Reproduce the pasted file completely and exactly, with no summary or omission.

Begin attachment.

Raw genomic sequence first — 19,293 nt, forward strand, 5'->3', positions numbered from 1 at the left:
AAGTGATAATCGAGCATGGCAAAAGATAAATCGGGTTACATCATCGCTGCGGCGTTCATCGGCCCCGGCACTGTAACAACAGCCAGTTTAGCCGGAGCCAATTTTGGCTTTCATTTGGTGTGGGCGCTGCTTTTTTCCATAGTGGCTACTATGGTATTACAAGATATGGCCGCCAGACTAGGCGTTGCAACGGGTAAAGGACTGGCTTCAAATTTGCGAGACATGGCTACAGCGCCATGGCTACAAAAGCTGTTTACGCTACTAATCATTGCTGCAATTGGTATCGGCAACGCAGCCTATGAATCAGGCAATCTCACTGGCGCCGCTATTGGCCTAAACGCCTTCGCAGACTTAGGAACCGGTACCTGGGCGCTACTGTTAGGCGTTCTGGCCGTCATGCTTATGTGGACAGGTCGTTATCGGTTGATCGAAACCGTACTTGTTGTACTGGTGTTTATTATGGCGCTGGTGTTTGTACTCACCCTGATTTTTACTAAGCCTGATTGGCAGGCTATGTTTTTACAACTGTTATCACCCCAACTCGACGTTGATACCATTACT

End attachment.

Raw genomic sequence first — 19,293 nt, forward strand, 5'->3', positions numbered from 1 at the left:
AAGTGATAATCGAGCATGGCAAAAGATAAATCGGGTTACATCATCGCTGCGGCGTTCATCGGCCCCGGCACTGTAACAACAGCCAGTTTAGCCGGAGCCAATTTTGGCTTTCATTTGGTGTGGGCGCTGCTTTTTTCCATAGTGGCTACTATGGTATTACAAGATATGGCCGCCAGACTAGGCGTTGCAACGGGTAAAGGACTGGCTTCAAATTTGCGAGACATGGCTACAGCGCCATGGCTACAAAAGCTGTTTACGCTACTAATCATTGCTGCAATTGGTATCGGCAACGCAGCCTATGAATCAGGCAATCTCACTGGCGCCGCTATTGGCCTAAACGCCTTCGCAGACTTAGGAACCGGTACCTGGGCGCTACTGTTAGGCGTTCTGGCCGTCATGCTTATGTGGACAGGTCGTTATCGGTTGATCGAAACCGTACTTGTTGTACTGGTGTTTATTATGGCGCTGGTGTTTGTACTCACCCTGATTTTTACTAAGCCTGATTGGCAGGCTATGTTTTTACAACTGTTATCACCCCAACTCGACGTTGATACCATTACT